Kol nidrei: Diplomatic Immunity


When the synagogue reaches Aleinu, everyone breathes a sigh of relief. How did it suddenly end up in middle of High Holiday Musaf?

Researching the PFC

Recently, I had a young visitor at my Chabad center who had just completed his studies at university. I struck up a conversation with him and asked him about his field of interest. He replied, “Research.” So, I inquired further, “What exactly are you researching?” He explained that he was studying the brain. 

That piqued my interest. “What about the brain are you researching?” 

“The prefrontal cortex,” sometimes called PFC.

In Yeshivah, they don’t teach you about the prefrontal cortex so I asked if he could explain it in a way that even simple people like me could understand. He told me about a professor named Jordan Grafman who conducted research on soldiers returning from Vietnam. He discovered that many of them, after experiencing brain trauma, became more religious.

As I listened to him, I began to envision myself walking around with a small hammer. If anyone had too many questions about faith, instead of spending hours trying to convince them of the existence of a Creator, I would offer them a “gentle treatment” for their prefrontal cortex, and “heal” them of all their doubts. It would be something like a “mohel” for the brain.

When I delved a bit further into this subject, I discovered that, according to researchers, the prefrontal cortex is the last part of the brain to develop, with its development completing around the age of 25. This part of the brain enables cognitive flexibility, creative thinking, critical reasoning, and decision-making.

Now, these scientists argue that when a person suddenly becomes more religious, it’s because they’ve experienced brain trauma, and this part of the brain has been affected. Consequently, that individual loses their critical thinking abilities and blindly believes everything they’re told. That’s the theory, on one foot. But I have a different theory.

The Favorite Prayer

Many years ago, I conducted a survey at our shul, asking people what their favorite prayer was. Without missing a beat, someone began to sing, “Vine’emar, Vehaya hashem…” The prayer he loved most was Aleinu – which means that the service is over! 

This year during the Rosh Hashanah services, I noticed that when they announced “please rise for Aleinu,” some people began to rise with a smile of relief, not realizing that this was only the middle of musaf, and the final Aleinu was a long way to go…

So, what is Aleinu all about, and where does it come from? Why is it in every prayer, and how did it then end up in middle of Rosh Hashana Musaf?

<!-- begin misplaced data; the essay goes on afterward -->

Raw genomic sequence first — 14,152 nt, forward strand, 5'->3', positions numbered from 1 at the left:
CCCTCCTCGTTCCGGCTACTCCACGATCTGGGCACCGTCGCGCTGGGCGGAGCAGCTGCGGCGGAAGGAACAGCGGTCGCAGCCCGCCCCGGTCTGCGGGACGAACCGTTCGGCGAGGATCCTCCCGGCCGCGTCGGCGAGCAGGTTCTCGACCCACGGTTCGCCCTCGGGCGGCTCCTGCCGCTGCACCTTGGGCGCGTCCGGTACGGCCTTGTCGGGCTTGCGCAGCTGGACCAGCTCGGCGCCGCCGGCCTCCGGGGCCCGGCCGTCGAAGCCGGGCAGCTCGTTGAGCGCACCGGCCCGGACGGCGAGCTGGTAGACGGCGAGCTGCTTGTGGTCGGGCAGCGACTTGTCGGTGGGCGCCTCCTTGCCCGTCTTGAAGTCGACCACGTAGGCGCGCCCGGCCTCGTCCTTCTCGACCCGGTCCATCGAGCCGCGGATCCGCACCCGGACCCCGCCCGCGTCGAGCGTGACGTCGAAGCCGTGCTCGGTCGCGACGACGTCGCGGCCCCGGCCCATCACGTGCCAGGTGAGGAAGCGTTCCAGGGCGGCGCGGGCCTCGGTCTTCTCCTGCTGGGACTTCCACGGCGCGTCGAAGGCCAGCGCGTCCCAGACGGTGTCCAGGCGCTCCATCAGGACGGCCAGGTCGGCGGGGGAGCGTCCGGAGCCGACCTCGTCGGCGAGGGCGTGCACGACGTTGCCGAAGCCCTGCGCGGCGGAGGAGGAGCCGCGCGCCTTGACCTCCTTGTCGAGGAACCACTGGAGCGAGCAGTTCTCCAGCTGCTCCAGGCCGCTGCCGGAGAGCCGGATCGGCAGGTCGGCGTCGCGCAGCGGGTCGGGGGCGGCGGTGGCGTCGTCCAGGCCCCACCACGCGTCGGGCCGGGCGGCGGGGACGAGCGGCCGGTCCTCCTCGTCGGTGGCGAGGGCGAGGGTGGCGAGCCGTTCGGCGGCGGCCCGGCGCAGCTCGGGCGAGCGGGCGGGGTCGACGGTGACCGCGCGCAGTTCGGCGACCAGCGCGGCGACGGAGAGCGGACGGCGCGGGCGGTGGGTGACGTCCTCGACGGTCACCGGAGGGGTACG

Aleinu was inserted into the prayers by one of the great Amoraim, or Torah scholars of the Talmudic era, who was known simply as “Rav.” His real name was Abba, and he was the leader of the Babylonian Jewish community in the third century. Rav included this prayer as part of the Rosh Hashanah liturgy, as the opening to Malchios, the first of the three sections of Rosh Hashanah Musaf.

The Aleinu has two sections. The first section speaks of the past, where we express gratitude to the Almighty for not making us like the nations who worship vanity and emptiness, i.e., idolatry, and instead brought us close to Him. The second section looks to the future. We pray and ask that G-d establish the world under His sovereignty; that He remove idolatry from the world, and bring us to a state where all people recognize the unique nature of the Creator of the world.

The prayer was designated for Rosh Hashanah. Why? Well, Rosh Hashanah is coronation day; its primary focus is the crowning of the Almighty as King over the universe. We ask that G-d ensure the entire world acknowledges His sovereignty. This isn’t just about recognizing Him as the Creator; it’s about acknowledging His role as the Master of the Universe. We ask G-d to perform miracles that will reveal His existence unequivocally.

[Some sources attribute this prayer to Joshua, suggesting that he introduced it when he led the conquest of the land of Israel. The Sefer Charedim says that Aleinu was recited during the encirclement of the walls of Jericho—Joshua recited it seven times, and that brought the downfall of its seven walls. So, was this prayer composed by Joshua or Rav? Some suggest that Joshua initially composed the prayer, but it was later edited by Rav, who structured the Rosh Hashanah prayers as we know them today.]